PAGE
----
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The Routh-Hurwitz criterion provides a convenient test, even for hand calculation, of whether a polynomial with real coefficients has all its roots in the left half plane. I'm wondering about a similar test for whether the eigenvalues of a real matrix lie in the LHP. In principle, one could find the characteristic polynomial of the matrix and apply the Routh-Hurwitz test to this, but finding the characteristic polynomial of a matrix, even one of modest size, is not a convenient hand calculation. Does anyone know of a more conveniently applied test for all the eigenvalues to lie in the LHP?

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What does Gantmacher says about that ? His second volume is dedicated to such questions. –  Denis Serre Mar 17 '11 at 11:44
    
I have often wondered about this question as well. @Denis Serre - I don't believe Gantmacher addresses the matrix version of this question. –  alex Aug 28 '11 at 17:37
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4 Answers

The most convenient algebraic test for stability of a matrix $A$ known to humankind is to pick an arbitrary $Q>0$ and solve the matrix Lyapunov equation $A^T P + P A + Q = 0$. All eigenvalues of $A$ have negative real part if and only if $P>0$.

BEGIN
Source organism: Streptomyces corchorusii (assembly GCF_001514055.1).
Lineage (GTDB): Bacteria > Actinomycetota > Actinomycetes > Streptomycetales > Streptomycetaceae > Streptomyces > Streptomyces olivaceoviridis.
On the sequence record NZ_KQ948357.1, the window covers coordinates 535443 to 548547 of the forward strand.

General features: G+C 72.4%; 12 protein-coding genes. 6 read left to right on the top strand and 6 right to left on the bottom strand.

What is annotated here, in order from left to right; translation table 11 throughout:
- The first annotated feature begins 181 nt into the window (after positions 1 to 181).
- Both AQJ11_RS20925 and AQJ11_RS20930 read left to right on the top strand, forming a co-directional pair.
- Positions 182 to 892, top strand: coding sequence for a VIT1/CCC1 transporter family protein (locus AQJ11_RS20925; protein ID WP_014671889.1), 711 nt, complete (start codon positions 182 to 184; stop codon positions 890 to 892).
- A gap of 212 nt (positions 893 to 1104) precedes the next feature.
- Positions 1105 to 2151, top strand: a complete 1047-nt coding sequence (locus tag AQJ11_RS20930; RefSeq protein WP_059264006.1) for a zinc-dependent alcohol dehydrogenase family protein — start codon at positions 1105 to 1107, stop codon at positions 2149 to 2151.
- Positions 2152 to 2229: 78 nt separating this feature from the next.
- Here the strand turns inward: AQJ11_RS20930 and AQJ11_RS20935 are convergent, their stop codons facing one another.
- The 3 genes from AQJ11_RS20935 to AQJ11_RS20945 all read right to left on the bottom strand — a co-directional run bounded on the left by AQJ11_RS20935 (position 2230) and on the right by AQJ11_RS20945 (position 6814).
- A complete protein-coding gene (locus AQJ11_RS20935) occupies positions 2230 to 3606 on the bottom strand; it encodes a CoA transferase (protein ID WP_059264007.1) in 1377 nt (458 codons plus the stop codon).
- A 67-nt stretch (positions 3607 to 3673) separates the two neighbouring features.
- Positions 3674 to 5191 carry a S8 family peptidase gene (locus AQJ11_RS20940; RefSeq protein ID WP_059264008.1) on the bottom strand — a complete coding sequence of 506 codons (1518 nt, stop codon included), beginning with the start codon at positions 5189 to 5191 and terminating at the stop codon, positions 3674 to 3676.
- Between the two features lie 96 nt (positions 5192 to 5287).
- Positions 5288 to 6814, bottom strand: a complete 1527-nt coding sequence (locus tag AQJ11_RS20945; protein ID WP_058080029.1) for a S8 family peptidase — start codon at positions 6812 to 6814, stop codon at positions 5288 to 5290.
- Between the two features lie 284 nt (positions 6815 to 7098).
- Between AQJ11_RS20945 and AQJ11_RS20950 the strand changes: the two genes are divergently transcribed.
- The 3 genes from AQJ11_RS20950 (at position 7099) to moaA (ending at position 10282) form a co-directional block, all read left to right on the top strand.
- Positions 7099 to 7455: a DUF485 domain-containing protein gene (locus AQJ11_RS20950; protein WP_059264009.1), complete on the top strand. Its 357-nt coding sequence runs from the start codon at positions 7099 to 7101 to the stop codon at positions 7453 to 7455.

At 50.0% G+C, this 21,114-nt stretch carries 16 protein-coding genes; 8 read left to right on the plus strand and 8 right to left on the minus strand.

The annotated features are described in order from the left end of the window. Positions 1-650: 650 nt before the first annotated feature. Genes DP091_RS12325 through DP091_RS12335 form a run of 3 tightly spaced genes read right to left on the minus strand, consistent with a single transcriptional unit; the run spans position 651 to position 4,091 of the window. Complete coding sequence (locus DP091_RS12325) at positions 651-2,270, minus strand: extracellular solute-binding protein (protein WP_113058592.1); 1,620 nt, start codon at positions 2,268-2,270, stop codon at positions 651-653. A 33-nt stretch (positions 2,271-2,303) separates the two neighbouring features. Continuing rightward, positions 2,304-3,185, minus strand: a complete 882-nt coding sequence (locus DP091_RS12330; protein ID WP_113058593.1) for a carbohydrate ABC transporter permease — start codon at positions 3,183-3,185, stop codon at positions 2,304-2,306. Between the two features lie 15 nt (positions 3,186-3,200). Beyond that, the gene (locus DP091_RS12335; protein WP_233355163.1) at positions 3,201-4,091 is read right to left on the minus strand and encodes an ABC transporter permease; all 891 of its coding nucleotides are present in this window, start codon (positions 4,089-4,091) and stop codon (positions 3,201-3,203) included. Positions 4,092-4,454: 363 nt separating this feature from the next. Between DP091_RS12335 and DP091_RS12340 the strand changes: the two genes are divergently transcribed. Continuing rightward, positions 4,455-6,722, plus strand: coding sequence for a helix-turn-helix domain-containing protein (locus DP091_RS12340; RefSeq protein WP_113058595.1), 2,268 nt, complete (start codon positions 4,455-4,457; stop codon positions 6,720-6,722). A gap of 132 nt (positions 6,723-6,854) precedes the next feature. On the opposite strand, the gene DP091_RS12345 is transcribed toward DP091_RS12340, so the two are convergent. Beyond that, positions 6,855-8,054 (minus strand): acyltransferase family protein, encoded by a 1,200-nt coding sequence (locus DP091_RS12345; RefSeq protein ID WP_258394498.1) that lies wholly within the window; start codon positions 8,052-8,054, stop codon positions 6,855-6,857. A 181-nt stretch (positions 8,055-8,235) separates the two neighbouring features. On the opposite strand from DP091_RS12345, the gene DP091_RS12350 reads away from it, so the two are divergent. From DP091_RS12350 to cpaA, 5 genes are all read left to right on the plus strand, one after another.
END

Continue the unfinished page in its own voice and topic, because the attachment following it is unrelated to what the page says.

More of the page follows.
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No similar algebraic stability test for matices, it is well-known.

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Would you mind editing your answer and providing references? This might be well-known for you, but not for us, and some insights would be great. –  András Bátkai Aug 28 '11 at 20:14
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From Gershgorin's circle theorem (see Wikipedia) I believe it follows that a matrix $A = [A_{ij}]$ with real entries has eigenvalues with negative real part if \begin{equation} A_{ii} + \sum_{j\neq i} |A_{ij}| < 0, \quad \forall i. \end{equation} This is of course just a sufficient criterion.

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